Whatever antibiotic you manage to get from your vet, your rabbit just needs to be put on an appropriate rabbit safe antibiotic period. Whether that's injectable procaine penicillin or enrofloxacin. It's just the injectable penicillin can be a bit more complicated in giving to a rabbit, and so requires you to be more careful. Though it often is also a more effective antibiotic than enrofloxacin. So that part is good, just need to be careful and keep a very close watch for runny or pasty fecal poop, or diarrhea(not just a case of minor mushy cecotropes), which is usually a sign of enterotoxemia occurring and is an immediate emergency.

I know it's a difficult situation for you and you can only do your best. Sometimes though, if you are firm and insistent on the help you feel your vet should be giving your rabbit, they will listen to you and go with your request.
 

Catlyn

Well-Known Member
Joined
Oct 12, 2019
Messages
1,488
Reaction score
802
Location
Estonia
What should i do in the case if something serious happens but there's no emergency vet around? I did some hard digging around the web and the closest, the only emergency vet is in the capital, 2.5hrs drive away. The webpage gives no information on whether or not they deal with rabbits, and i would have no means of getting there.
I live in a literal dump with absolute sparse traffic, so i wouldn't be able to go by bus or train more than maybe one time in the morning, or else i wouldn't be able to get back.
I'm not old enough to get a full driver's liscense either, still have to wait a year for that. It'll be one of the first things i do when i'm a lawful adult though, as then i won't have to rely on my dad being pre-notified so he could drive the car. Nobody else in my family has a liscense/sober any time to drive if an emergency were to happen.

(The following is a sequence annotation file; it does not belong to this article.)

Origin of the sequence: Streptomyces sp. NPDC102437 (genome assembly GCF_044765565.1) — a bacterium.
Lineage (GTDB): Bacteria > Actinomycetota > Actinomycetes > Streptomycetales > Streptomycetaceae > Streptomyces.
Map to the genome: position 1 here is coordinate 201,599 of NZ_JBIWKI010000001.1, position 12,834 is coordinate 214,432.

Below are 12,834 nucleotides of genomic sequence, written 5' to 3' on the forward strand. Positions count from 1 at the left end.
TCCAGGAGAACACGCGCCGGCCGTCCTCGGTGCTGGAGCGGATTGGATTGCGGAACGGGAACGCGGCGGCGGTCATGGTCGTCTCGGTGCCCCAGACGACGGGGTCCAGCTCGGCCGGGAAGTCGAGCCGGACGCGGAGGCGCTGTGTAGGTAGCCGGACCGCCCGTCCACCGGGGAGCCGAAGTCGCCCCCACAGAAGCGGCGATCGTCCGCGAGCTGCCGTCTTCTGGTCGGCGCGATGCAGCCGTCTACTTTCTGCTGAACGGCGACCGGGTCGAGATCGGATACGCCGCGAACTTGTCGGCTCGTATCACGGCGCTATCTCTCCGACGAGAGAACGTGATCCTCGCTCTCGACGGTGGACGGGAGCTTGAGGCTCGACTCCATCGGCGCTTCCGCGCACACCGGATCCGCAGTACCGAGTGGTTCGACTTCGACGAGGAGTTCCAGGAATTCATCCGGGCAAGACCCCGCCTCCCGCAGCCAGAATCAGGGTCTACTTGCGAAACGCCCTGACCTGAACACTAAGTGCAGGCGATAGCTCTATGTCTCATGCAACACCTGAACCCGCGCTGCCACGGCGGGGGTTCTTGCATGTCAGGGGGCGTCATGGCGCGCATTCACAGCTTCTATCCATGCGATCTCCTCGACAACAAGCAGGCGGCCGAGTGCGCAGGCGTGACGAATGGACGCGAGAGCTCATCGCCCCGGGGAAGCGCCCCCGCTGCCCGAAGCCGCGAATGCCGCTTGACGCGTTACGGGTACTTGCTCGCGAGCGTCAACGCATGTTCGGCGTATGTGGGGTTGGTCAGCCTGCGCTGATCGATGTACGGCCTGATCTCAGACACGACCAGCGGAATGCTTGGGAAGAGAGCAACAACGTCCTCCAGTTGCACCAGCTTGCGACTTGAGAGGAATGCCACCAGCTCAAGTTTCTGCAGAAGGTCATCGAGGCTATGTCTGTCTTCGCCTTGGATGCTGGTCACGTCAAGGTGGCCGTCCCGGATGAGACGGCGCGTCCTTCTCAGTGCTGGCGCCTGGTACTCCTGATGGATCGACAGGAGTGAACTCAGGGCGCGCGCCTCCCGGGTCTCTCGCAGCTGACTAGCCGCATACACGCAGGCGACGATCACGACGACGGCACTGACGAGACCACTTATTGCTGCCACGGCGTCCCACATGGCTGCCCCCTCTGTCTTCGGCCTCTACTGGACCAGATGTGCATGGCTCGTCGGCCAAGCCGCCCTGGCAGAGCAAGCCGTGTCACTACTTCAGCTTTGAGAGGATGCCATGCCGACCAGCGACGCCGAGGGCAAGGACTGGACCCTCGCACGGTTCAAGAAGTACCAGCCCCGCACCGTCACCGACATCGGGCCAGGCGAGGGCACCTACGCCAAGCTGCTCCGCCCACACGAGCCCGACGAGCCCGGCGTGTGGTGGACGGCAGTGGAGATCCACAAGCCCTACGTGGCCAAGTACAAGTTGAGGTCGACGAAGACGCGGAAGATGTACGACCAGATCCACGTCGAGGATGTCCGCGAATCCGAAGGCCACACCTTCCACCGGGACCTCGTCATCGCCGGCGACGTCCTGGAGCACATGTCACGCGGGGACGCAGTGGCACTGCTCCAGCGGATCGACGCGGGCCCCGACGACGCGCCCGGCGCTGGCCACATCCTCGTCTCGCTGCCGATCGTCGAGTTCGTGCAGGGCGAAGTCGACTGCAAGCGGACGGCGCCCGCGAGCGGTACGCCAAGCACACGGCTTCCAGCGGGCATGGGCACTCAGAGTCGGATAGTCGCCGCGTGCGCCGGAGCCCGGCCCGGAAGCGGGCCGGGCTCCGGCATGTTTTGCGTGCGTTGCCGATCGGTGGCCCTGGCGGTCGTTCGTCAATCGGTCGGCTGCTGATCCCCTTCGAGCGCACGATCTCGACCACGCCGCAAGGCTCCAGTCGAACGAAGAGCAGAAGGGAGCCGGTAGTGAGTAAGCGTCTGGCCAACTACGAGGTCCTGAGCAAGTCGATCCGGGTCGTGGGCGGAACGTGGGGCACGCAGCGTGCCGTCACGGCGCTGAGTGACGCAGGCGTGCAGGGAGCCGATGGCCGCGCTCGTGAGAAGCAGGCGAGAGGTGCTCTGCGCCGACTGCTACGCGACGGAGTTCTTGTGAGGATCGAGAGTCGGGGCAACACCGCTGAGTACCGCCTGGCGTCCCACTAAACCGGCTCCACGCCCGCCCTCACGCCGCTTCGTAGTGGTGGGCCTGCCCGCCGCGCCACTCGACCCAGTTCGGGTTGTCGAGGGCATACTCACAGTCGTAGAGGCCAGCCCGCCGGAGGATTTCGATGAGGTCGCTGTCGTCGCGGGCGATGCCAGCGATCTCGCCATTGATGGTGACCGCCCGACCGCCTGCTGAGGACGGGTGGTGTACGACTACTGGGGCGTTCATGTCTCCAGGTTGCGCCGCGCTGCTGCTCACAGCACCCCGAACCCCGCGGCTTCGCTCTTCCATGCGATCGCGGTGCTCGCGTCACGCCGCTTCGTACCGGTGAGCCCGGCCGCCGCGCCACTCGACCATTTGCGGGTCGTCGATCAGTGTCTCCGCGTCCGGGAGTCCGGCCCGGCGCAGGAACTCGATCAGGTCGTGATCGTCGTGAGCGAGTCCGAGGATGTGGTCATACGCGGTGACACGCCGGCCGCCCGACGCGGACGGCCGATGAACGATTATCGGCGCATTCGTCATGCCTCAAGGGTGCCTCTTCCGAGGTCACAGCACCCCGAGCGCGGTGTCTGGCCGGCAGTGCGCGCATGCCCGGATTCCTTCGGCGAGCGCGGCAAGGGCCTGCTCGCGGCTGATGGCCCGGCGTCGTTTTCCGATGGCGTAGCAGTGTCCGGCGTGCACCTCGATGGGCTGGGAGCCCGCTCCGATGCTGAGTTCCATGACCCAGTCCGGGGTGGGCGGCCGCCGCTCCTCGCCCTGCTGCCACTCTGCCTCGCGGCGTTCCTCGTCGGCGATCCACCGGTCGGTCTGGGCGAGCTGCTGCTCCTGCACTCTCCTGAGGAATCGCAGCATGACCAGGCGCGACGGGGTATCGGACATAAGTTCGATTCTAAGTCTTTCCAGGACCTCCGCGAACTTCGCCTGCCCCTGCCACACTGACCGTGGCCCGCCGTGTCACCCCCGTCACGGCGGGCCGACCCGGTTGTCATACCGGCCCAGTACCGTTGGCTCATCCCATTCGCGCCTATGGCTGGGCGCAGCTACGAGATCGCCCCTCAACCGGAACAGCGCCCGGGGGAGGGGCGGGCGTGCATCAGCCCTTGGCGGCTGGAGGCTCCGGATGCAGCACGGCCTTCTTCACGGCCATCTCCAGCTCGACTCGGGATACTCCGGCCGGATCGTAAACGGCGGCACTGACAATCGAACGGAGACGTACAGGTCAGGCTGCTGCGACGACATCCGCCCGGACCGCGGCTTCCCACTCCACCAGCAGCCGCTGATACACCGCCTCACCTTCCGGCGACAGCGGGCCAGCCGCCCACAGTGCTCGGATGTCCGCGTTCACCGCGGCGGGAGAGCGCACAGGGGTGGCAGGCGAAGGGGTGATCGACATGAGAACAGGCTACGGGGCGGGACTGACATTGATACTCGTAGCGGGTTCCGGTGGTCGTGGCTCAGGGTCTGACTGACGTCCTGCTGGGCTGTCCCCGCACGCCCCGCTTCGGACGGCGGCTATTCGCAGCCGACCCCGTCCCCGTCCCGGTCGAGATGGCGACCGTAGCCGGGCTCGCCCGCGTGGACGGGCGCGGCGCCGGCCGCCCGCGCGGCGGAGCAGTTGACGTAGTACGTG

I've never heard of vets making emergency house visits either (for small mammals and avians at least) and taking taxis would just kilö my budget. What should i do in such situations? Just wait for the chance until someone is able to drive?
 

JBun

Jenny - Health & Wellness Mod
Staff member
Administrator
Moderator
Joined
Sep 10, 2012
Messages
9,810
Reaction score
4,870
Location
Utah, , USA
Maybe arrange with your vet to pick up emergency medication at a local vet if it's needed. It's not likely that it would be, but there are rare instances where there is a negative effect from the antibiotic. Medications would be the antibiotic metronidazole and the med cholestyramine(binds bacterial toxins).

The other option might be to have activated charcoal capsules on hand, and it wouldn't require a prescription. I've never used them, but have read of it possibly being an effective emergency measure to absorb the harmful toxins from the clostridium bacteria. And activated charcoal is usually widely available and doesn't require a prescription. This link below talks about it's use for weaning diarrhea in baby buns It's essentially the same thing as antibiotic induced enterotoxemia. Just a caution in clicking on the link, it contains graphic necropsy photos.

Medirabbit (WARNING: contains graphic necropsy photos)

Like I said, enterotoxemia isn't likely, but if vet care may not be available if anything were to happen, I would want to be prepared just in case.
 

Catlyn

Well-Known Member
Joined
Oct 12, 2019
Messages
1,488
Reaction score
802
Location
Estonia
A little update- the 10 day cure of enrofloxacin-type oral antibiotics hasn't done much to improve the situation- it helped some, but i'm inclined to believe that the nasal drops(turns out they were some mix with antibiotics) and probiotics given earlier had done a better job. He's still snuffing and wheezing to me.
I emailed the vet for a follow-up as discussed but i don't feel that they will reply for the remainder of this week, red holidays and all, making me really tempted to just call the reception again on monday because i ain't waiting another bloody work-week for the vets to help.
I'm betting that we have to switch to the g-type procaine penicillin, but how long would a cure of that, guesstimating, be needed\considered safe? I'm a lil' bit half-expecting them to prescribe us another cure of 10 days...
 

Latest posts

Top